In the wake of a series of anti-Semitic attacks in New York City during Hanukkah 2019, online troll sites and fake social media accounts moved to foment both disinformation and tension by pitting Jewish and Black communities against one another.
As CNN reported, a Twitter account going by the fake name “@egoldschmidt20” operated for hours posting anti-Black material before being removed on January 1 2020.
The account used the photograph of an actual Twitter user, Scottish comedian Janey Godley, and passed it off as its own:
— Janey Godley (@JaneyGodley) January 2, 2020
“It was very basically clear they were using my image, they were using anti-Semitic and racist words,” she told CNN.
Other users said that they reported the bogus account for posting offensive remarks to Twitter’s support team, only to be told that it did not violate the platform’s rules.
“While we want people to freely express themselves on our service, the Twitter Rules strongly prohibit users from promoting violence against, threatening or harassing people on the basis of race, ethnicity or other protected groups,” Twitter said in a statement to CNN:
There’s always room for improvement, but we remain deeply committed to improving the health of the conversation on the service, and prioritizing the safety of our users.
However, we found that another account using the same photograph of Godley, “@ElaineGold6,” appeared on Twitter a day after “Goldschmidt” was removed. The account also posted the hashtags #ItsOkayToBeWhite (a common refrain among online white nationalists) and #JewishLivesMatter, an appropriation of the Black Lives Matter campaign:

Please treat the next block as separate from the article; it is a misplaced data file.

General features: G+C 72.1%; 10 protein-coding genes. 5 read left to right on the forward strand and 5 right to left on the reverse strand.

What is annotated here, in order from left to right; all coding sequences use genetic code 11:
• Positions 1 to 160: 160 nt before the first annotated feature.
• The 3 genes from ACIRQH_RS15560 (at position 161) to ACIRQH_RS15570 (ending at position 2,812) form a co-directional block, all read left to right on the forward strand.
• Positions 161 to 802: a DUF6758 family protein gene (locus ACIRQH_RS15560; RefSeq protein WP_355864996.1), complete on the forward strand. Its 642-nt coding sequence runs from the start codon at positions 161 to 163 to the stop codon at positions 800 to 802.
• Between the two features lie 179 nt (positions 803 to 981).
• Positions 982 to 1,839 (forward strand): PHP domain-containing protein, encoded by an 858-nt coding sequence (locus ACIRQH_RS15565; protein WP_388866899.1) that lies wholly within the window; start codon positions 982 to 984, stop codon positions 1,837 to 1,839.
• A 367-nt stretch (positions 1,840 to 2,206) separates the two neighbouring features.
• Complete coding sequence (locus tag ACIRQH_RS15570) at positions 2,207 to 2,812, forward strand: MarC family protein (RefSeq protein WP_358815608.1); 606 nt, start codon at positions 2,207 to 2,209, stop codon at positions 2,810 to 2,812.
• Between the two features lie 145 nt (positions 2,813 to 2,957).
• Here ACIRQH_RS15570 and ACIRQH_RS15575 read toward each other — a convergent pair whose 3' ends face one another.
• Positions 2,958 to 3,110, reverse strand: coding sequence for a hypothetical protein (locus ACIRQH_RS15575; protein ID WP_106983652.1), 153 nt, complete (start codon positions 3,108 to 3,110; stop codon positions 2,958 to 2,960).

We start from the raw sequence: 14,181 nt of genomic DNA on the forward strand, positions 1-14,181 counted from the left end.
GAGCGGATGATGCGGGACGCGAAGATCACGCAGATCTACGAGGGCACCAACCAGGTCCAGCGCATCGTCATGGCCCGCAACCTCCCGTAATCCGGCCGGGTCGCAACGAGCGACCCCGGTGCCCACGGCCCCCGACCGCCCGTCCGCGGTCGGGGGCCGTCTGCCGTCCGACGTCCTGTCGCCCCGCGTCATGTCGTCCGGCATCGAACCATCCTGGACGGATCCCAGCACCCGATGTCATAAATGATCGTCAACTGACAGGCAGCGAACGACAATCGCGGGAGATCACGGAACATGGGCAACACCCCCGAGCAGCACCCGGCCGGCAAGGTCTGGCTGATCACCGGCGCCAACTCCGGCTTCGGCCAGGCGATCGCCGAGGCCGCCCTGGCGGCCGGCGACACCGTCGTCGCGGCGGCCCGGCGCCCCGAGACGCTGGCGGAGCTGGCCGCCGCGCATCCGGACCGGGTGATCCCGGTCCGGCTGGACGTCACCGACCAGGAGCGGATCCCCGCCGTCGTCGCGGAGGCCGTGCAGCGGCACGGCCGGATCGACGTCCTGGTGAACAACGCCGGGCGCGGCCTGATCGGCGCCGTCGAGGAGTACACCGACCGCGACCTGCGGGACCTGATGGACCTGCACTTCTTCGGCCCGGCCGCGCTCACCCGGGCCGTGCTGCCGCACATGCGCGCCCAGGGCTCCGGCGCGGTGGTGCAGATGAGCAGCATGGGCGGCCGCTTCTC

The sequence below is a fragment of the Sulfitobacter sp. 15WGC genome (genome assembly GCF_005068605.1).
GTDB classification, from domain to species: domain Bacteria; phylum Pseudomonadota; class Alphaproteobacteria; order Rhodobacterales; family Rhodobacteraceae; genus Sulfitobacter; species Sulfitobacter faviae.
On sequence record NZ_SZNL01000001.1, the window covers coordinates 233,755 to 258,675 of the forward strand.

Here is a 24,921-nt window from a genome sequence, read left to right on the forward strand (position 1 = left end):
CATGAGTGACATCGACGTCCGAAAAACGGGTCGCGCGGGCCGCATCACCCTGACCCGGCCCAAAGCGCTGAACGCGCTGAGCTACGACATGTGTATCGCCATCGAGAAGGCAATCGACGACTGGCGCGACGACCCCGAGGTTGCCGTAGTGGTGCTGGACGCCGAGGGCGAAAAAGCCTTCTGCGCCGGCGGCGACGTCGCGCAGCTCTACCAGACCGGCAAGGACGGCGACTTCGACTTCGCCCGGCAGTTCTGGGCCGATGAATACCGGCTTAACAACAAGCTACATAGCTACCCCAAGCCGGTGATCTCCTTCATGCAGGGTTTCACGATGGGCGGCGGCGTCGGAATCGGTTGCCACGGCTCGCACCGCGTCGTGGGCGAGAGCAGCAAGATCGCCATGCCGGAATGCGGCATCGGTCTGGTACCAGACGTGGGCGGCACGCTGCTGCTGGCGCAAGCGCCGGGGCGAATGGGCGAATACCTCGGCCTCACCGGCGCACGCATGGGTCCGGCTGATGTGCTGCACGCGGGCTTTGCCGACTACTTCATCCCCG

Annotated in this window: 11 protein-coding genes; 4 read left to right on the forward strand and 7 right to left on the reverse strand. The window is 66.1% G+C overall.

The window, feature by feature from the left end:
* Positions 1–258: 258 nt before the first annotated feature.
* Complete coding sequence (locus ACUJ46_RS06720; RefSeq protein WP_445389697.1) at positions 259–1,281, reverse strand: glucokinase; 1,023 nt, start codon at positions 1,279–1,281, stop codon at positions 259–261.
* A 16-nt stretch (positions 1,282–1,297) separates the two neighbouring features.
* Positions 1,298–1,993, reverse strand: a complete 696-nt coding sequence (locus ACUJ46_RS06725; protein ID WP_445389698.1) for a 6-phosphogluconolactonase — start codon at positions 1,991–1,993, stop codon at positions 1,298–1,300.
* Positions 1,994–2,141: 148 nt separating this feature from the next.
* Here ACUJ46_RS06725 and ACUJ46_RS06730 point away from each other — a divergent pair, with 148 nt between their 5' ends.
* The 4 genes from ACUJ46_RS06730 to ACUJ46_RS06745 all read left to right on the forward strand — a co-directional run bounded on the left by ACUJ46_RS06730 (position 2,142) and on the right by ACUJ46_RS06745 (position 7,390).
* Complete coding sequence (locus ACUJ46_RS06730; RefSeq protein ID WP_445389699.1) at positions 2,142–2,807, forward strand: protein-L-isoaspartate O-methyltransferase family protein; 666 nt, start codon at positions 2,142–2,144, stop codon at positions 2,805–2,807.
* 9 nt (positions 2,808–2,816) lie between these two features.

After contacting Twitter alerting them regarding “@ElaineGold6,” a company spokesperson told us that this new account had also been permanently suspended.
The “Jewish Lives Matter” phrase can also be found in a 4chan thread highlighted by author and journalist Max Sperber, in which users traded ideas on how to spread content painting Black people as inherently anti-Semitic:
On that same thread, another user suggested creating a meme asking whether the Holocaust or the Atlantic slave trade was “worse.”
“This would make the Left have to choose which minority has been more ‘oppressed’ in society,” the user wrote “Depending on which they decide to rally behind, we can call them either a racist or an antisemitic bigot for not supporting the other.”
The thread also included photographs of other suggested memes, including the phrase “Blacks need to respect Jewish authority”:
“The more abrupt, the better. Kangz are an emotional people,” the user wrote, using a smear against Black men. “Play to their emotions. Blacks must respect Jewish authority. Black [sic] must respect Jewish supremacy.”
According to CBS News, at least 13 anti-Semitic attacks have taken place in New York City since December 23 2019. Two women were arrested in connection with the latest incident, an attack on a 22-year-old Hasidic Jewish man that was captured on surveillance video.